“A Democracy is Always Temporary in Nature”

Belmont Club quoting Andrew Tytler.

“a democracy is always temporary in nature; it simply cannot exist as a permanent form of government. A democracy will continue to exist up until the time that voters discover that they can vote themselves generous gifts from the public treasury. From that moment on, the majority always votes for the candidates who promise the most benefits from the public treasury, with the result that every democracy will finally collapse due to loose fiscal policy, which is always followed by a dictatorship.”

Sobering words as the earmarks pile up, the politicians promise ever more benefits that enervate our capitalistic ideals, and the citizenry spends madly the credit it does not need.

Hear, Hear

The endless drumbeat of derision and deceit from the chronicles of the “objective, un-biased, main stream media” is just about to turn the great unwashed electorate of America against the candidate of change and hope. Great news, if you ask me.

Somebody else thinks so, too:

What we are seeing is a sort of meltdown in which the selection of Palin is associated with the first real possibility all summer that the messianic Obama may not necessarily ascend; that triggers a certain repulsion toward her in particular, and a general furor at the once likeable McCain (once likeable to present-day Obama’s supporters in the past sense that in 2000 he was going to lose, perhaps divide Republicans, and was not George Bush), which, in turn, can conjure up all sorts of no longer latent demons, going back to Vietnam onto to Iraq and the ongoing war in Afghanistan.

The problem (inter alia) with this vicious, loose use of “traitor” and “lie/liar/lying” and blanket condemnations of the US military is that it achieves the opposite of what the authors intend — and repelling most readers to such a degree that they are scared off from anything the writer seems to be advocating.

We’ve seen that with the Atlantic Monthly pictures and blog rumors about Palin’s recent Down Syndrome pregnancy, the unhinged hatred columns of the sort of a Salon‘s Cintra Wilson or those suggesting riots or global hatred of the U.S. if Obama loses, the Matthews/Olbermann rants, the daily salvos from the NY Times columnists,and the hourly Palin rage from spoiled Hollywood prima donnas.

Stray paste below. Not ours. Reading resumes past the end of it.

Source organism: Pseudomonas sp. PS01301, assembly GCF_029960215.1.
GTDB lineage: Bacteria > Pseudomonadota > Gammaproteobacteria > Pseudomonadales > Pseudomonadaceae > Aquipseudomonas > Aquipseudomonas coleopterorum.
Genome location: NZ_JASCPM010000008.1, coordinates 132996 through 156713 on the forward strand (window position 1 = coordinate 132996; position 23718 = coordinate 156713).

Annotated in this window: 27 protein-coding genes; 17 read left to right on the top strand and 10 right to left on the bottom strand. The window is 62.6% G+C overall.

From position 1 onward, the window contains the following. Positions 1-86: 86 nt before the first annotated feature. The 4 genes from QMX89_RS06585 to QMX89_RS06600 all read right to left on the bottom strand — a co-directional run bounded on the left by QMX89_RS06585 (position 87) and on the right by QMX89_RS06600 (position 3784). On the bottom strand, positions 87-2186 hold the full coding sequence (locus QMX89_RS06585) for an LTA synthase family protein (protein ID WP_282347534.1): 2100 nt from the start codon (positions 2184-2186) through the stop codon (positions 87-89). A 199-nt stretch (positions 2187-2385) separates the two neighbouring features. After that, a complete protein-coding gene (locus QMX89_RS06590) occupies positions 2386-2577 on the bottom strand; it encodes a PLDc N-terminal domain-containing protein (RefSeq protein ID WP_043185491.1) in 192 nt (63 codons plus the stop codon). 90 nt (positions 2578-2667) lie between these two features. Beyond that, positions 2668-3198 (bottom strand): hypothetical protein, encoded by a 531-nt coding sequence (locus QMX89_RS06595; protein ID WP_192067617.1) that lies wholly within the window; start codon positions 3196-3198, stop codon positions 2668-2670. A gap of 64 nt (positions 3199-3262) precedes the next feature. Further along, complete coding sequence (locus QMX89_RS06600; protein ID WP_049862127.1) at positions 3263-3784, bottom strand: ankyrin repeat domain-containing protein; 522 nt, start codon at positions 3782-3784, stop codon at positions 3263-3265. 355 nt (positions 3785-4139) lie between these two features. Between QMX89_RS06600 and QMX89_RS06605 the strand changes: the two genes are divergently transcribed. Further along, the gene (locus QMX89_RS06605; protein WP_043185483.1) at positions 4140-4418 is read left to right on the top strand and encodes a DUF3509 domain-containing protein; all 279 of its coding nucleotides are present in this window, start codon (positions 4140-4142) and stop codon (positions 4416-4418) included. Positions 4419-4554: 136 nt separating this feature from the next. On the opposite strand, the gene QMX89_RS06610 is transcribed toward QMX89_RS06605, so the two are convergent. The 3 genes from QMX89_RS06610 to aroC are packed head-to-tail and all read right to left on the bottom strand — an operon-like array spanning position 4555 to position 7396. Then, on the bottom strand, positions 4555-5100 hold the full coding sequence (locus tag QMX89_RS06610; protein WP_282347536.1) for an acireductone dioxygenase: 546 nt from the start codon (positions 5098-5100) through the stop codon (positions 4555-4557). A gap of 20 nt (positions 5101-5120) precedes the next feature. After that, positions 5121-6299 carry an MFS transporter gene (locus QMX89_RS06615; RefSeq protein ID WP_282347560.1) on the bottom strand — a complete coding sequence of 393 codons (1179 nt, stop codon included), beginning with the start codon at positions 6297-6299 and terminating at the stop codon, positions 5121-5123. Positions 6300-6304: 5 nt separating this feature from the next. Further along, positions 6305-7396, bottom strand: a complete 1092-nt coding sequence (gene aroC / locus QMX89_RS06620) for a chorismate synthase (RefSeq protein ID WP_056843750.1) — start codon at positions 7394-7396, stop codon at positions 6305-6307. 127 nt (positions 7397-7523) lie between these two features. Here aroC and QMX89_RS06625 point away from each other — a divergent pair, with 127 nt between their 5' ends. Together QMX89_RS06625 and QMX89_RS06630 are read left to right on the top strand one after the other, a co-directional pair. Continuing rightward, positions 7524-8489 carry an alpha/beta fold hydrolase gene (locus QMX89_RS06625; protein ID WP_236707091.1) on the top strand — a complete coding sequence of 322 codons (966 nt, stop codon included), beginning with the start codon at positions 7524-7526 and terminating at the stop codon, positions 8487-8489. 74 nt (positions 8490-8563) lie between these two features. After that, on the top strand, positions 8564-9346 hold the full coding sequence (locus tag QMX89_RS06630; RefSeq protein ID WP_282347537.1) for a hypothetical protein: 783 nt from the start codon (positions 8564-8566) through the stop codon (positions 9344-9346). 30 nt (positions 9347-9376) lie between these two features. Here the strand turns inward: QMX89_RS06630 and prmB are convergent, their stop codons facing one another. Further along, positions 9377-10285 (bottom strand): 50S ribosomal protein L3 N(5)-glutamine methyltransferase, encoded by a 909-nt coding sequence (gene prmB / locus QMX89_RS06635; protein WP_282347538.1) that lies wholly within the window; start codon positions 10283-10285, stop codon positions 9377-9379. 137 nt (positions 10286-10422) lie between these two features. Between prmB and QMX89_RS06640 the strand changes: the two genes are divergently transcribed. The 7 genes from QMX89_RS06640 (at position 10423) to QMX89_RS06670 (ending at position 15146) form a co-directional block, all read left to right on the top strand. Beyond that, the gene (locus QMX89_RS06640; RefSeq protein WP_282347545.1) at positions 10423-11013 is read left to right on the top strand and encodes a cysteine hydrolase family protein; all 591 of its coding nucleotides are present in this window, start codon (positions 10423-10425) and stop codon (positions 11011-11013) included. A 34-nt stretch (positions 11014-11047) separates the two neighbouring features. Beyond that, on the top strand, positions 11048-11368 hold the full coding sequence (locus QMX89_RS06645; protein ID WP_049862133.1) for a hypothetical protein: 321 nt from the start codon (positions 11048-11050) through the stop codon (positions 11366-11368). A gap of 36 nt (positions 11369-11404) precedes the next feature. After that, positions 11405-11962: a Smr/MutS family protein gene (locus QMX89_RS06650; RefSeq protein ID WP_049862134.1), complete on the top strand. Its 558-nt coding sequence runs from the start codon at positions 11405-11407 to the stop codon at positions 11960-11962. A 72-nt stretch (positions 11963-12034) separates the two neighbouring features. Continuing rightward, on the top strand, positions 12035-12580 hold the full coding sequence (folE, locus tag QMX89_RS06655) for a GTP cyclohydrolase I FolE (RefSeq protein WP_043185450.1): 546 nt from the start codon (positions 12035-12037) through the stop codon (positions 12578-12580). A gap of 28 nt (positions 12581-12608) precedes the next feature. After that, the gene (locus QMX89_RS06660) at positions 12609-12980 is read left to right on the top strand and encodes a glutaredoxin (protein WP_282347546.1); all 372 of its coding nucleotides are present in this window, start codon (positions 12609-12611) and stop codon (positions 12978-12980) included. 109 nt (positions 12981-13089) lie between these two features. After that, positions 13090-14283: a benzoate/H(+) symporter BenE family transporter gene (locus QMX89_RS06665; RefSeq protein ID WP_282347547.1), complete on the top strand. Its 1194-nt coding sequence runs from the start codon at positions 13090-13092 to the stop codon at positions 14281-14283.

Do they have any idea of how they sound or where this leads? Despite an unpopular incumbent, economic upheaval, unpopular wars, and a charismatic Democratic candidate, the media, hand in glove with Obama’s messianic sense of self, are doing all they can to lose a once sure election by the sheer repugnance of the way in which their anger is expressed and expressed and expressed . . .

And again, it seems uncontrollable. Didn’t anyone learn from the General Betray-Us ads?.

Thanks, Laura.

Killing Babies


In this morning’s statistics class, when Professor J*#^% asked someone for a value, a student answered with “.4” The response prompted the professor to note that he (and most statisticians) likes values taken to at least three places… .4257 being a much preferred answer to .4.

The incident prompted him to tell us a brief story about precision.

Seems that our professor was in a Differential Equations class way back when. The class was discussing the results of a test when one student protested a 10 point deduction for placing a minus (-) in a section of his answer when none was called for. The (since deceased) professor responded with this:

Son, I was in school with a boy that eventually went on to become a pharmacist. He was pretty good, too. Well, one day, a customer came to him with a prescription, and he set right to work on filling that prescription. He performed the necessary calculations, measured out the correct proportions, and mixed that prescription for the customer. Only thing was, he put a minus (-) in his equation that shouldn’t have been there. The customer took that prescription home and gave it to her baby. The baby died. I took those ten points off your grade because I don’t want you killing any babies.

So, Professor J*#^% and his classmates embraced their professor’s sage advice. From that moment forward, whenever they compared grades, the question became: “How did you do?” and the answer was: “Oh, I killed two babies” or “Killed one baby”, or on a really bad test, “Killed 4 babies”.

Now, whether you, dear reader, are appalled or not, rest assured that every one us in that statistics class knows (forever) the value of precision.